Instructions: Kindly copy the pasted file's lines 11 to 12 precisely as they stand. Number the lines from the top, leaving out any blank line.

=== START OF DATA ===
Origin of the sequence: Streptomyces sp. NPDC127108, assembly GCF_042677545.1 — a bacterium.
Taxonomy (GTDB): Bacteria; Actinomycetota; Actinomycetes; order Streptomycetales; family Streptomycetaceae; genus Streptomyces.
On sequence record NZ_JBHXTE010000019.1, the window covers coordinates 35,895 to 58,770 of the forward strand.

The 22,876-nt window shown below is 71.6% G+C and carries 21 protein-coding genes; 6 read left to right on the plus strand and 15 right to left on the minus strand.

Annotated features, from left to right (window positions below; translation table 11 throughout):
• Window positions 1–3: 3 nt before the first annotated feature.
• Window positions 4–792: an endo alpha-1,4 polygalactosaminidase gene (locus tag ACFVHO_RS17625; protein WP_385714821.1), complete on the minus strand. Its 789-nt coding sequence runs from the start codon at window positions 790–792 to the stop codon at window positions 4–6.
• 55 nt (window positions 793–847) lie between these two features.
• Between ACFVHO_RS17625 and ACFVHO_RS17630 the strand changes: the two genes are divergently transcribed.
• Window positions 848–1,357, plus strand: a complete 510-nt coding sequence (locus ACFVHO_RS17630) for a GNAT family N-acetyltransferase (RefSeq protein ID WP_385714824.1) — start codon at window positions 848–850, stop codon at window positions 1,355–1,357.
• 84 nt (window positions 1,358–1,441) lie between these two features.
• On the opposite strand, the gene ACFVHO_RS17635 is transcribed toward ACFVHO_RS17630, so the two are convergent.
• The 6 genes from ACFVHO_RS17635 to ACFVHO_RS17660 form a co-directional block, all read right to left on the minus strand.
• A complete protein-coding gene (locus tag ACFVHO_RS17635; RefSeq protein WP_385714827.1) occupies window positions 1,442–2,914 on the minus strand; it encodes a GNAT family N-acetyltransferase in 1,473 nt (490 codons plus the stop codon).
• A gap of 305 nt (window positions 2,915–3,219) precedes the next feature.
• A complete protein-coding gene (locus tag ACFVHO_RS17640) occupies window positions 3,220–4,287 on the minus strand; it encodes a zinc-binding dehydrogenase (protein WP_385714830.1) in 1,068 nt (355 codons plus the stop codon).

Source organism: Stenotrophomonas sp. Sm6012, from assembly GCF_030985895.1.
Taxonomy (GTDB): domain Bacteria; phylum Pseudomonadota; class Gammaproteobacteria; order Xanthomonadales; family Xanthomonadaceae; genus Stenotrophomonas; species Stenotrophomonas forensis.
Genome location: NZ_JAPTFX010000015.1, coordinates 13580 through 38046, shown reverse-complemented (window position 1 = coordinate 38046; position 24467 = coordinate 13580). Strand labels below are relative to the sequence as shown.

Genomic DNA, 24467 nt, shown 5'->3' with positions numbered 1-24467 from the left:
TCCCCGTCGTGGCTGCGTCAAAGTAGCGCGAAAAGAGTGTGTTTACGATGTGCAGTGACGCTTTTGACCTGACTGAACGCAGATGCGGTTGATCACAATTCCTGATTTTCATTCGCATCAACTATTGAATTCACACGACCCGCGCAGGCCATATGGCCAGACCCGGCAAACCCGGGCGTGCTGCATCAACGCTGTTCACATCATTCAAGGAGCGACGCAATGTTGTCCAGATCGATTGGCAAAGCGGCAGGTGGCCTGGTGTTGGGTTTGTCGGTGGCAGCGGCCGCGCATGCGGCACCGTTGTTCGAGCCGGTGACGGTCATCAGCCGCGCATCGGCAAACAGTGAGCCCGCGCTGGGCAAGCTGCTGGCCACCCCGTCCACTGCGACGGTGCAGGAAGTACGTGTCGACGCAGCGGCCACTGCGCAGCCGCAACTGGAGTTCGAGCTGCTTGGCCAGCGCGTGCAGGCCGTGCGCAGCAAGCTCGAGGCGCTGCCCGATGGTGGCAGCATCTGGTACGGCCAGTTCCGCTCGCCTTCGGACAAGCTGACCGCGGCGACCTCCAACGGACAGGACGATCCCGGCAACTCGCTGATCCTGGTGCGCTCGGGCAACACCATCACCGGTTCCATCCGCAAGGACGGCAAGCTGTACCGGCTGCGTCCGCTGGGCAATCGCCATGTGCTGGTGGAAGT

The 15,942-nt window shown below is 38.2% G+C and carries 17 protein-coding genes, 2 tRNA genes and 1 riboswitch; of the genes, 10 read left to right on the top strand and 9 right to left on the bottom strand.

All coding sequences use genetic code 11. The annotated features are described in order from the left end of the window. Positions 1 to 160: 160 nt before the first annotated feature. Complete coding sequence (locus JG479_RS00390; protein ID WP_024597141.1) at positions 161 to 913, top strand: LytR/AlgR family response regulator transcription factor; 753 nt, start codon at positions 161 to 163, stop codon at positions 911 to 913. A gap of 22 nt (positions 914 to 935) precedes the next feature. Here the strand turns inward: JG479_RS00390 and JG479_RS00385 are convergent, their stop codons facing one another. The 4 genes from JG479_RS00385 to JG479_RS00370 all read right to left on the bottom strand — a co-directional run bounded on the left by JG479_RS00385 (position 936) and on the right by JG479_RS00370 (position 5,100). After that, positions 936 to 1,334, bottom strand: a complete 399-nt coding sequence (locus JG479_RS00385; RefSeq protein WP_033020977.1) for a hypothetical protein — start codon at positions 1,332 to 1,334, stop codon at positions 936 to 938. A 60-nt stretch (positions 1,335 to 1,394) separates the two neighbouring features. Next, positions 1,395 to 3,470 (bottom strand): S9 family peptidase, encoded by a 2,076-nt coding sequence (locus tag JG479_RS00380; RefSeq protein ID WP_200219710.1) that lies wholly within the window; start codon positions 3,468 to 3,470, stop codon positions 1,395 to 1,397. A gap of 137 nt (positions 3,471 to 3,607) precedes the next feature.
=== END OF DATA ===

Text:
• 84 nt (window positions 1,358–1,441) lie between these two features.
• On the opposite strand, the gene ACFVHO_RS17635 is transcribed toward ACFVHO_RS17630, so the two are convergent.